An Army Fit for an Emperor
On the front lines of the terracotta army, bowmen kneel with those formidable Qin crossbows at the ready. These archers wear armor of interlocking leather squares and rest their thumbs on their weapon's trigger. Their hair is tied tightly into a topknot that perches slightly askew on the crown of their heads. Even the soles of their shoes display fine tread marks.
Modeling the army required 1,000-person assembly lines [source: High Museum]. Including their bases, the completed figures stand between 6 and 6.5 feet (1.8 and 2 meters). The construction process began with the laborers pounding out the bases for these terracotta Goliaths. Then, they affixed legs, made from uniform clay molds, onto the foundation. Arms, torsos, hands and heads also were mass-produced, although artisans used variously sized molds for different statues to lend variety and realism to the pottery army.
Archaeologists have identified at least eight unique head molds that reflect the ethnic diversity of the Qin empire that still exists in China [source: High Museum]. Before transporting the clay warriors to the kiln to bake them, the craftsman sculpted individual features by hand. Some warriors bear a serene facial expression, while others display a fiercer countenance with distinctive eyes, noses and cheekbones. Even hair and headdress received careful attention. Higher-ranked soldiers boast more elaborate caps and coiffures. Civil servants and armed infantrymen wear simple beanies, for instance, while generals sport pheasant-tail hats that tie beneath their chins in floppy bows. Men grew their hair long in ancient Chinese culture, and larger topknots or buns indicate more kills on the battlefield.
The ancient Chinese laborers didn't stop short of ornamenting the warriors in vivid color. After being fired in the kiln, the figures received coatings of lacquer and pigments of purples, greens and reds mixed with egg. Unfortunately, the lacquer's chemical composition reacted negatively to humidity. Once archeologists extracted the statues from the soil, the paint peeled away, which accounts for the warriors' reddish-gray hue similar to unpainted flower pots [source: Hessler]. Nevertheless, the statues still showcase painstaking detail previously unseen in Chinese sculpture.
Each warrior also bears a small stamp of the assembly line foreman's name. That way, any flaws could be traced back to the person responsible. Such meticulous accountability underscores Qin's obsession with his burial complex mimicking reality as accurately as possible.
Significance of the Terracotta Army
An inscription Emperor Qin commissioned on the side of Mount Yi in eastern China described him as "the August and Divine Emperor [who] has unified all under one lineage [source: High Museum]." While Qin reveled in his imperial might, he also had good reason to obsess over death. Thousands had perished in the brutal wars to expand his empire, and he dreaded getting his just desserts in the afterlife [source: High Museum]. This explains why the terracotta army is stationed on the eastern side of his tomb. Qin, who hailed from the west, overthrew the kingdoms in the east; the army would block any of those revenge seekers.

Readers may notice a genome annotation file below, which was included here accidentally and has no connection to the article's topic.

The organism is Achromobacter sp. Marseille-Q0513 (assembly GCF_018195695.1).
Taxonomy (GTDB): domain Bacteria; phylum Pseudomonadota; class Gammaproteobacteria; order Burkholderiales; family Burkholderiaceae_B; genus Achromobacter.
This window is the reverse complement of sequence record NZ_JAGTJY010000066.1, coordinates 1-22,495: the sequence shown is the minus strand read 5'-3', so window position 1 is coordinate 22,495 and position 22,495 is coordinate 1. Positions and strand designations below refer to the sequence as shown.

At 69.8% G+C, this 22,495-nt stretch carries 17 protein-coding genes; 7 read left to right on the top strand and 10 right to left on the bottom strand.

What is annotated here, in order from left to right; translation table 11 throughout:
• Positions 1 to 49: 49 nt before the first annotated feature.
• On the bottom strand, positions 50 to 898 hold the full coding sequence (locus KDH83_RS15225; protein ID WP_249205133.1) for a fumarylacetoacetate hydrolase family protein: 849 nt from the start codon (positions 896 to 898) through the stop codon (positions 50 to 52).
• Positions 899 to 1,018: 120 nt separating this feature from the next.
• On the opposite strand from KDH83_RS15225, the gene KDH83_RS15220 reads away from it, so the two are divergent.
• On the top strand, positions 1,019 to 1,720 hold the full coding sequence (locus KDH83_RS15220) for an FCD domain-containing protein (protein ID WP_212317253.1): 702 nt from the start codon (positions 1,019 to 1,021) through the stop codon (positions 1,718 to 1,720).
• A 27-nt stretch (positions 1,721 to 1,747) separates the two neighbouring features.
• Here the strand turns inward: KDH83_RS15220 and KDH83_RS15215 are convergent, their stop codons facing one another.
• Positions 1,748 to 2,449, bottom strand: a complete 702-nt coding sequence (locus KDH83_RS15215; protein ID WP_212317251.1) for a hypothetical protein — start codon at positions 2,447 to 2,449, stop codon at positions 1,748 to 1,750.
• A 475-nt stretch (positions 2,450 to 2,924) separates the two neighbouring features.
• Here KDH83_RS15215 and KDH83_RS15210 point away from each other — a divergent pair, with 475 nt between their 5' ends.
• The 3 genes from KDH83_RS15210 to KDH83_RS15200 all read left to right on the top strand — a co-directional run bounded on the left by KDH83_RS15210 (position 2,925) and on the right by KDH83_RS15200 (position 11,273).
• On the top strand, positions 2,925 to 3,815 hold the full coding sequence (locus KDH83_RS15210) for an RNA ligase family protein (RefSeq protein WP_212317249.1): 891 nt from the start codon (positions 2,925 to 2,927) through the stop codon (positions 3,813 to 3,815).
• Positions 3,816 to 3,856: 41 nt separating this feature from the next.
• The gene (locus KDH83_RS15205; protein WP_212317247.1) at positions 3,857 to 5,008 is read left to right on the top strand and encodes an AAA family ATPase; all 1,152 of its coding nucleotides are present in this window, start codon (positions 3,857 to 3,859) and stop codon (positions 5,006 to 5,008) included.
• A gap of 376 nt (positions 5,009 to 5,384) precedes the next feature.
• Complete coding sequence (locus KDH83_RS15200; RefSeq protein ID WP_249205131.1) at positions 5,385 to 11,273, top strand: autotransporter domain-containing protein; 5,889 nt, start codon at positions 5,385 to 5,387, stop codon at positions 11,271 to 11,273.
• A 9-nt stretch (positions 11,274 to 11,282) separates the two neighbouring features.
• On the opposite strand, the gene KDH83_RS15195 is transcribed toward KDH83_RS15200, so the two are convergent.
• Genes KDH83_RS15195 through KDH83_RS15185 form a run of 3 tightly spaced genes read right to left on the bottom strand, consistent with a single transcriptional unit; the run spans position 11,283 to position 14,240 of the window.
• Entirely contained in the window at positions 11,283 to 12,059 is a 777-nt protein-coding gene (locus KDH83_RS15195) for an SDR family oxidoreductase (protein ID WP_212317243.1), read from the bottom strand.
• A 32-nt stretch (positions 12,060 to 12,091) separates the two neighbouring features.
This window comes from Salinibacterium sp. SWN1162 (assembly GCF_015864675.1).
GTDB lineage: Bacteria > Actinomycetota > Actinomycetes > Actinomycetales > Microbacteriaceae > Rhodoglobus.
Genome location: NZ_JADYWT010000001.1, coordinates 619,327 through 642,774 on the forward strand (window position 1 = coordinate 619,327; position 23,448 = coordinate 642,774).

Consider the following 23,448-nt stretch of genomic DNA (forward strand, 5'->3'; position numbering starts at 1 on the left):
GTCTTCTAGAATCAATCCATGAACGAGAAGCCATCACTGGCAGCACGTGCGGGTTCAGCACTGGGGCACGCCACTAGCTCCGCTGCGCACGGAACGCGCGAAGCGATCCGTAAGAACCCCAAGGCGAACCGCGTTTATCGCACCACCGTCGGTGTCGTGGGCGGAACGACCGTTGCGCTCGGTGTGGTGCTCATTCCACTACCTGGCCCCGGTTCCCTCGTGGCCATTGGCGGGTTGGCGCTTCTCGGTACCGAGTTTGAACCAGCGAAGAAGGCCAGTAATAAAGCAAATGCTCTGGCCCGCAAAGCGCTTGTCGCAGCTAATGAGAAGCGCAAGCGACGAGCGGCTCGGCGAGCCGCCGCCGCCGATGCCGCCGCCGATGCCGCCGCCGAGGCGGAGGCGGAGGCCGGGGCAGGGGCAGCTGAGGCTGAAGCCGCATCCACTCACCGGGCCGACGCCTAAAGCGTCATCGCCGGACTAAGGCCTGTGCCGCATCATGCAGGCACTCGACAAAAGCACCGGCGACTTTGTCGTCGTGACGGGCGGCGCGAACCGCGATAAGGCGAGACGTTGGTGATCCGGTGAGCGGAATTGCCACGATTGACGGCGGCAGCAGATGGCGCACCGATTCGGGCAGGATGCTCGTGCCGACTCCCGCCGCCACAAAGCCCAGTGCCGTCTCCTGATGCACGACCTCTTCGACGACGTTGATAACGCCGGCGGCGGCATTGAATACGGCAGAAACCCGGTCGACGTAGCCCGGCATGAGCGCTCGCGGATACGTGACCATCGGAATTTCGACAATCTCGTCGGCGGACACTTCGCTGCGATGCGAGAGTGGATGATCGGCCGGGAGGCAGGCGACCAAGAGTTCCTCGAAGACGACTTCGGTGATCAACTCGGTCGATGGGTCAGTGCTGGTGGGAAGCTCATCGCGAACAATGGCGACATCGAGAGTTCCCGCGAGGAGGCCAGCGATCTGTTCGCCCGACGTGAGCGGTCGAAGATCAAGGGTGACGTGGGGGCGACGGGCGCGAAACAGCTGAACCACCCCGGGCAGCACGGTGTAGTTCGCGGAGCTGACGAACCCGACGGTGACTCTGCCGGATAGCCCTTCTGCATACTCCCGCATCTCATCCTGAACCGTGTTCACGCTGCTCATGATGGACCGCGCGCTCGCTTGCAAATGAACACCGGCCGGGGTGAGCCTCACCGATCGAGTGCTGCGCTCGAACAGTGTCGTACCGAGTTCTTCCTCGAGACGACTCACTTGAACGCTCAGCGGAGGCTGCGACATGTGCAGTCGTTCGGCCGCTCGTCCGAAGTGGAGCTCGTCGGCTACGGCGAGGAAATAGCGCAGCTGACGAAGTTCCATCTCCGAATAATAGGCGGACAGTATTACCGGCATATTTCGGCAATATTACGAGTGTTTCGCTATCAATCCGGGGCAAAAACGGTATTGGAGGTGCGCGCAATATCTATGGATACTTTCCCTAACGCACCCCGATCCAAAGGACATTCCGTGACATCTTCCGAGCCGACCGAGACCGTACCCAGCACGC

By the time of the Qin dynasty, the question of life after death had been discredited by notable philosophers, such as Confucius, but it was still common to bury someone with a symbolic token from his or her life [source: Berger]. For Qin, that token was a scale model replica of his domain. Fancying himself as the ruler of the cosmos, he certainly didn't wish for death to draw the final curtain on his reign.
In perfecting a burial complex that rivals the size of Manhattan, Qin didn't stop at his 7,000-strong army. According to "Records of the Historian" by Han dynasty historian Sima Qian, laborers booby-trapped the room containing Qin's tomb with crossbows. Inside, the historian claimed that mountains chiseled from gold and constellations of pearls embellished the chamber. The text also mentions rivers of mercury, and tests have verified abnormally high mercury levels in the ground above the burial site [source: Hoh].
Out of the 600 pits archaeologists have unearthed across the complex, one relic in particular marks a milestone in Chinese art history. Separated from the terracotta army, a group of 11 acrobats and entertainers sharply contrast the design of the soldiers in their level of anatomical detail. The craftsmen sculpted a strongman with visible biceps and muscle striations in his back. Remarkably, that figure is the earliest example in China of human sculpture with that degree of realism [source: Hessler].